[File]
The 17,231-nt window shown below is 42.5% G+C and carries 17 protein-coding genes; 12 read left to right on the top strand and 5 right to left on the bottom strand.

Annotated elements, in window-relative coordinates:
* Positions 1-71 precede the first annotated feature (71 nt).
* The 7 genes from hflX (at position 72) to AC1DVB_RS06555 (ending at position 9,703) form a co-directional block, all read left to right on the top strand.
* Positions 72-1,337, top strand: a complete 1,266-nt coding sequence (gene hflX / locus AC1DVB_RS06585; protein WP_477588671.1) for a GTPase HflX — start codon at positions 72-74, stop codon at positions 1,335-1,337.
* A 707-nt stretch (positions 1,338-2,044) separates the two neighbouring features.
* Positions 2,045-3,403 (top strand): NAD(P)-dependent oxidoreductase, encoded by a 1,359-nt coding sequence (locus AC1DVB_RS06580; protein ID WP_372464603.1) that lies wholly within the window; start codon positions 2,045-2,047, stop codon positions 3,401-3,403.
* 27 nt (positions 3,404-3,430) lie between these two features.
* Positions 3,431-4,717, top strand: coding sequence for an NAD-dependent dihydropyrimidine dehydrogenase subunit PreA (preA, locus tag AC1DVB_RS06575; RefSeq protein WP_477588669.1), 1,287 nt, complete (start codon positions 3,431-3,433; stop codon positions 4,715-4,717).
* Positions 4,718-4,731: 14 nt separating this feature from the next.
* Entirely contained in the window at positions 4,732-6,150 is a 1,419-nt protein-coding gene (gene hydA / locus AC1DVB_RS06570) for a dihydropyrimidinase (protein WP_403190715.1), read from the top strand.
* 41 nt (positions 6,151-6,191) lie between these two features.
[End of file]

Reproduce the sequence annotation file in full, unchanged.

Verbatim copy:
The 17,231-nt window shown below is 42.5% G+C and carries 17 protein-coding genes; 12 read left to right on the top strand and 5 right to left on the bottom strand.

Annotated elements, in window-relative coordinates:
* Positions 1-71 precede the first annotated feature (71 nt).
* The 7 genes from hflX (at position 72) to AC1DVB_RS06555 (ending at position 9,703) form a co-directional block, all read left to right on the top strand.
* Positions 72-1,337, top strand: a complete 1,266-nt coding sequence (gene hflX / locus AC1DVB_RS06585; protein WP_477588671.1) for a GTPase HflX — start codon at positions 72-74, stop codon at positions 1,335-1,337.
* A 707-nt stretch (positions 1,338-2,044) separates the two neighbouring features.
* Positions 2,045-3,403 (top strand): NAD(P)-dependent oxidoreductase, encoded by a 1,359-nt coding sequence (locus AC1DVB_RS06580; protein ID WP_372464603.1) that lies wholly within the window; start codon positions 2,045-2,047, stop codon positions 3,401-3,403.
* 27 nt (positions 3,404-3,430) lie between these two features.
* Positions 3,431-4,717, top strand: coding sequence for an NAD-dependent dihydropyrimidine dehydrogenase subunit PreA (preA, locus tag AC1DVB_RS06575; RefSeq protein WP_477588669.1), 1,287 nt, complete (start codon positions 3,431-3,433; stop codon positions 4,715-4,717).
* Positions 4,718-4,731: 14 nt separating this feature from the next.
* Entirely contained in the window at positions 4,732-6,150 is a 1,419-nt protein-coding gene (gene hydA / locus AC1DVB_RS06570) for a dihydropyrimidinase (protein WP_403190715.1), read from the top strand.
* 41 nt (positions 6,151-6,191) lie between these two features.